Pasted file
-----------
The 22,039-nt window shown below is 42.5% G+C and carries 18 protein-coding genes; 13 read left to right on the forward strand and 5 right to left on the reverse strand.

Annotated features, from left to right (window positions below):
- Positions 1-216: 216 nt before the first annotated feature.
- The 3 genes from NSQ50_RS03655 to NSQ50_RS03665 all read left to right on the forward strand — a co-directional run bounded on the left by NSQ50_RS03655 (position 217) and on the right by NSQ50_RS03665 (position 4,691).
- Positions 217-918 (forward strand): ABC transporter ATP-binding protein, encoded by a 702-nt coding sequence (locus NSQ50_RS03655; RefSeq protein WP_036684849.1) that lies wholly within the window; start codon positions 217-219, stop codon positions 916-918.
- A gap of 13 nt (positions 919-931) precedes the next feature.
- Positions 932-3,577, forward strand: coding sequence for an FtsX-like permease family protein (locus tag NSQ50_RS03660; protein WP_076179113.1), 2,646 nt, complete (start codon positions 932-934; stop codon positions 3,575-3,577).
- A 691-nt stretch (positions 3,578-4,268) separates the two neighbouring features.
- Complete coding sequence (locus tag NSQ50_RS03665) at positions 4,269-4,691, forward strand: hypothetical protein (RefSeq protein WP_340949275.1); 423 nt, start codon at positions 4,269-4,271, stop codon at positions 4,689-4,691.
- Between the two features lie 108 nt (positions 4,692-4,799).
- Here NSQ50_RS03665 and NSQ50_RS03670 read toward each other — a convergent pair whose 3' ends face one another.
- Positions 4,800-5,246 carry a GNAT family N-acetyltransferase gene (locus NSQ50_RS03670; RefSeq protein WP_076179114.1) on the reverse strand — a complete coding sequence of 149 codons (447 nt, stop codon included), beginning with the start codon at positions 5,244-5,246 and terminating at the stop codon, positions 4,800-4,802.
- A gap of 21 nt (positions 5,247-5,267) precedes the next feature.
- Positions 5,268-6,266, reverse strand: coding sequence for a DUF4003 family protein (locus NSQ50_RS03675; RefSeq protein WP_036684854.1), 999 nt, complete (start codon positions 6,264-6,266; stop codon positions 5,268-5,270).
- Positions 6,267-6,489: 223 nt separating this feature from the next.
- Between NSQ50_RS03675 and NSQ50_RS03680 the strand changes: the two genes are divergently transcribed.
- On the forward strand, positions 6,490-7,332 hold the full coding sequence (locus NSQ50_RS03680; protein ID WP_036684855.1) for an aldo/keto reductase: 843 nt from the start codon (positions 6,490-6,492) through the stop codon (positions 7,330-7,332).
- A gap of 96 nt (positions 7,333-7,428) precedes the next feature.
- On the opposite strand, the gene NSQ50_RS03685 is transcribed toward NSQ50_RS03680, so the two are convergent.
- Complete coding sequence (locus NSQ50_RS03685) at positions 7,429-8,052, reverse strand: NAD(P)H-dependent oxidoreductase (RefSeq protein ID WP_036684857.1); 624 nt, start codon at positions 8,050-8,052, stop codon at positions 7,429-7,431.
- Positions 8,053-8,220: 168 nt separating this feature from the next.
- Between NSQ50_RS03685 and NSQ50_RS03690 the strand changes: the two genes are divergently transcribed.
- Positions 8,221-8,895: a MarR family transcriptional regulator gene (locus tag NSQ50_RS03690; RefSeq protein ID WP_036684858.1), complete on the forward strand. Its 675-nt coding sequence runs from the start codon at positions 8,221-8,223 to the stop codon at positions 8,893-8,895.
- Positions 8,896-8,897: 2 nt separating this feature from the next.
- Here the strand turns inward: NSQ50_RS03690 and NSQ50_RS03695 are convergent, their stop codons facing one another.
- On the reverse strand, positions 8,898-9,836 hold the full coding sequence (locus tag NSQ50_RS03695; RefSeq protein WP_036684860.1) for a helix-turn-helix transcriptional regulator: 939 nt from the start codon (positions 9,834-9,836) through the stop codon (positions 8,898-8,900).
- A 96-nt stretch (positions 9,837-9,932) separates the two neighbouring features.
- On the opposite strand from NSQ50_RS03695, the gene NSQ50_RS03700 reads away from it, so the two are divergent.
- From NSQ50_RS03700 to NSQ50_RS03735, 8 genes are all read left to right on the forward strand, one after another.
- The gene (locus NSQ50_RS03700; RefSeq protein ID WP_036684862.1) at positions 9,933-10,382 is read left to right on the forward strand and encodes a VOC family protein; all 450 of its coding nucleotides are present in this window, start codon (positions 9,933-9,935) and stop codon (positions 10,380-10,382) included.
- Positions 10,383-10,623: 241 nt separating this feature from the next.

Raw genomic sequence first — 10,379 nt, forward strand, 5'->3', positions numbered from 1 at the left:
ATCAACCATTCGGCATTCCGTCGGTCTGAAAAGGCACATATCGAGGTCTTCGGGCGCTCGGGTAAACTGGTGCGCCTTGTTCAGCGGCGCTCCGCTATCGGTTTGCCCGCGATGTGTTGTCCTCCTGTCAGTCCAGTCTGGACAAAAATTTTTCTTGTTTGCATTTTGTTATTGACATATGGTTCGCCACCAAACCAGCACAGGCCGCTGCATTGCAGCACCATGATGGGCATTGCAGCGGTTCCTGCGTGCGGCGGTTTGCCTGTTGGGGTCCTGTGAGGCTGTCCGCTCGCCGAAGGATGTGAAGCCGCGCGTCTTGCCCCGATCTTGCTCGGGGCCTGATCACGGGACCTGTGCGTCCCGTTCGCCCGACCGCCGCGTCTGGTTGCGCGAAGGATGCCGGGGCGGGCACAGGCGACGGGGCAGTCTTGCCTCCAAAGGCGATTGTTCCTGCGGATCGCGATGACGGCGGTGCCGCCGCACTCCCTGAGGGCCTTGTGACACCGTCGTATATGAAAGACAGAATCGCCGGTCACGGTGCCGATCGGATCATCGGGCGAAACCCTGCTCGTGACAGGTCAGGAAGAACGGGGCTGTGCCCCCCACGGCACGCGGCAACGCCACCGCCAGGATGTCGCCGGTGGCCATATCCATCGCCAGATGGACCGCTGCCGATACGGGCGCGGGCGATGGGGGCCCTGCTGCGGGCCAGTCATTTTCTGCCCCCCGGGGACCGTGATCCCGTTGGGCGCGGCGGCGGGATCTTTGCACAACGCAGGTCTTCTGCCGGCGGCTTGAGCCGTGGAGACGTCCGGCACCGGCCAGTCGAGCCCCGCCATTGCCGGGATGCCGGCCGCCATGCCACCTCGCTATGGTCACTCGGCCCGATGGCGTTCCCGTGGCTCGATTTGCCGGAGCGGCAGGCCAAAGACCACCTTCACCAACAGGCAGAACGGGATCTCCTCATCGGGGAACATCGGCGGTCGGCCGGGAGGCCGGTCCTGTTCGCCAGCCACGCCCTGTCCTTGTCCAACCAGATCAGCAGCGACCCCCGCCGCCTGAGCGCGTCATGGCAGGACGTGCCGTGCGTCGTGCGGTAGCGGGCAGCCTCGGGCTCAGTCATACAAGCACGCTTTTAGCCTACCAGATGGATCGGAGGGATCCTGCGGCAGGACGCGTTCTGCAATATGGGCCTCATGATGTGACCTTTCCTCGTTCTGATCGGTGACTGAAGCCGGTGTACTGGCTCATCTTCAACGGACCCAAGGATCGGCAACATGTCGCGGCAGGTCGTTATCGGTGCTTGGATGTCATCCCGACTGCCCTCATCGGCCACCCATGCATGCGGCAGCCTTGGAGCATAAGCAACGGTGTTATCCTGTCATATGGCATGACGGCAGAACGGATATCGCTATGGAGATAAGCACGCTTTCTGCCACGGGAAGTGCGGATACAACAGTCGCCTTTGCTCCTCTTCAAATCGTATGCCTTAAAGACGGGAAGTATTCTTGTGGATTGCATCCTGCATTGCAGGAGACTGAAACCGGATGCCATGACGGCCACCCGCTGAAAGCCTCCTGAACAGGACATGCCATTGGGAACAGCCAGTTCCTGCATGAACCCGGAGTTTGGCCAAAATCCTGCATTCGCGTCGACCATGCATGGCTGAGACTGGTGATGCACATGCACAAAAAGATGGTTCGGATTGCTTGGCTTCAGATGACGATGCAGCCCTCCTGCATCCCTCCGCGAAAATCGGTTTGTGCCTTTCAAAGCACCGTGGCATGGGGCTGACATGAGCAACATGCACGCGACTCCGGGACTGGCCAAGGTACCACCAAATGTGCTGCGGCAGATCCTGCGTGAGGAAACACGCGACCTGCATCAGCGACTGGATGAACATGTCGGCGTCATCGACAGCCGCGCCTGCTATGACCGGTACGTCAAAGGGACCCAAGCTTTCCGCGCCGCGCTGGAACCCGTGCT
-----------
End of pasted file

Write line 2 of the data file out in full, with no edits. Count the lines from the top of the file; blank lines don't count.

Annotated features, from left to right (window positions below):